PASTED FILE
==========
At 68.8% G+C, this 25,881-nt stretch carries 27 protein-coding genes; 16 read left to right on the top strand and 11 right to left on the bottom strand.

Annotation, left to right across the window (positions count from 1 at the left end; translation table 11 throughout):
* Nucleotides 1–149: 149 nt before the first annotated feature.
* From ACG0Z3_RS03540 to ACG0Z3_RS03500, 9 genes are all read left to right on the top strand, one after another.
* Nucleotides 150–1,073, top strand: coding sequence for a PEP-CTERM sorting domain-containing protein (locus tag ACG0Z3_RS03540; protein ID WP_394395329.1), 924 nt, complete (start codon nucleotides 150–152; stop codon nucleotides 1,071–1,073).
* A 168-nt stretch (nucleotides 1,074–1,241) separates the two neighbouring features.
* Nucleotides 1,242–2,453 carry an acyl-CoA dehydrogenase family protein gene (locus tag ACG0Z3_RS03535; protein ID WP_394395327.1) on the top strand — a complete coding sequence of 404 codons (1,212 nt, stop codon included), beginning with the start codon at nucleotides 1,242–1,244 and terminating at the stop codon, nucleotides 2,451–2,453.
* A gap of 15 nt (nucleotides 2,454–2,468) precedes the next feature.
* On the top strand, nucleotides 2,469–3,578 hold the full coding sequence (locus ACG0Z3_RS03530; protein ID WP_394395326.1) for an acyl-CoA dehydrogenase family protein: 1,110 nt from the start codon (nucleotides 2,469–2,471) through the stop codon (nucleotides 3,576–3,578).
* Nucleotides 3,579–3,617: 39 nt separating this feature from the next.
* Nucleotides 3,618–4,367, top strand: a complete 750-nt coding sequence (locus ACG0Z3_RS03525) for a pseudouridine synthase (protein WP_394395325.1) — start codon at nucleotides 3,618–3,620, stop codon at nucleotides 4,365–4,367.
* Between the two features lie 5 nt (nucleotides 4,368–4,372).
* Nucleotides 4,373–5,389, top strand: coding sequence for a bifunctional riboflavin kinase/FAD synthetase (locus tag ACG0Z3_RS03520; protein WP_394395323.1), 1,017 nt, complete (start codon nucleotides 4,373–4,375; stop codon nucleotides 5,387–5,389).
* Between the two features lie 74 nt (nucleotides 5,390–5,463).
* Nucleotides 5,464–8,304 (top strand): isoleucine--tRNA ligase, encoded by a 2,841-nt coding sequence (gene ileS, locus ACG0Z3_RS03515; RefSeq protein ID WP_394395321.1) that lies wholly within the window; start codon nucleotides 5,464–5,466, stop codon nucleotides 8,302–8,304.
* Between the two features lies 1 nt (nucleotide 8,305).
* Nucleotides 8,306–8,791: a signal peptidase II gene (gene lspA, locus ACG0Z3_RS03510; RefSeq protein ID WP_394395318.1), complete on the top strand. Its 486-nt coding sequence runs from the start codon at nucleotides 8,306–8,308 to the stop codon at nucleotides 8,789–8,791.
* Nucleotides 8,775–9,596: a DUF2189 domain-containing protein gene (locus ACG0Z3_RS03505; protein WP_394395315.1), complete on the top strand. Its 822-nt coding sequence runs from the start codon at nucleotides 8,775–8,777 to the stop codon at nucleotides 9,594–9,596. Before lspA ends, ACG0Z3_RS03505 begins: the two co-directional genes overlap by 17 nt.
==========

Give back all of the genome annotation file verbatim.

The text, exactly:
At 68.8% G+C, this 25,881-nt stretch carries 27 protein-coding genes; 16 read left to right on the top strand and 11 right to left on the bottom strand.

Annotation, left to right across the window (positions count from 1 at the left end; translation table 11 throughout):
* Nucleotides 1–149: 149 nt before the first annotated feature.
* From ACG0Z3_RS03540 to ACG0Z3_RS03500, 9 genes are all read left to right on the top strand, one after another.
* Nucleotides 150–1,073, top strand: coding sequence for a PEP-CTERM sorting domain-containing protein (locus tag ACG0Z3_RS03540; protein ID WP_394395329.1), 924 nt, complete (start codon nucleotides 150–152; stop codon nucleotides 1,071–1,073).
* A 168-nt stretch (nucleotides 1,074–1,241) separates the two neighbouring features.
* Nucleotides 1,242–2,453 carry an acyl-CoA dehydrogenase family protein gene (locus tag ACG0Z3_RS03535; protein ID WP_394395327.1) on the top strand — a complete coding sequence of 404 codons (1,212 nt, stop codon included), beginning with the start codon at nucleotides 1,242–1,244 and terminating at the stop codon, nucleotides 2,451–2,453.
* A gap of 15 nt (nucleotides 2,454–2,468) precedes the next feature.
* On the top strand, nucleotides 2,469–3,578 hold the full coding sequence (locus ACG0Z3_RS03530; protein ID WP_394395326.1) for an acyl-CoA dehydrogenase family protein: 1,110 nt from the start codon (nucleotides 2,469–2,471) through the stop codon (nucleotides 3,576–3,578).
* Nucleotides 3,579–3,617: 39 nt separating this feature from the next.
* Nucleotides 3,618–4,367, top strand: a complete 750-nt coding sequence (locus ACG0Z3_RS03525) for a pseudouridine synthase (protein WP_394395325.1) — start codon at nucleotides 3,618–3,620, stop codon at nucleotides 4,365–4,367.
* Between the two features lie 5 nt (nucleotides 4,368–4,372).
* Nucleotides 4,373–5,389, top strand: coding sequence for a bifunctional riboflavin kinase/FAD synthetase (locus tag ACG0Z3_RS03520; protein WP_394395323.1), 1,017 nt, complete (start codon nucleotides 4,373–4,375; stop codon nucleotides 5,387–5,389).
* Between the two features lie 74 nt (nucleotides 5,390–5,463).
* Nucleotides 5,464–8,304 (top strand): isoleucine--tRNA ligase, encoded by a 2,841-nt coding sequence (gene ileS, locus ACG0Z3_RS03515; RefSeq protein ID WP_394395321.1) that lies wholly within the window; start codon nucleotides 5,464–5,466, stop codon nucleotides 8,302–8,304.
* Between the two features lies 1 nt (nucleotide 8,305).
* Nucleotides 8,306–8,791: a signal peptidase II gene (gene lspA, locus ACG0Z3_RS03510; RefSeq protein ID WP_394395318.1), complete on the top strand. Its 486-nt coding sequence runs from the start codon at nucleotides 8,306–8,308 to the stop codon at nucleotides 8,789–8,791.
* Nucleotides 8,775–9,596: a DUF2189 domain-containing protein gene (locus ACG0Z3_RS03505; protein WP_394395315.1), complete on the top strand. Its 822-nt coding sequence runs from the start codon at nucleotides 8,775–8,777 to the stop codon at nucleotides 9,594–9,596. Before lspA ends, ACG0Z3_RS03505 begins: the two co-directional genes overlap by 17 nt.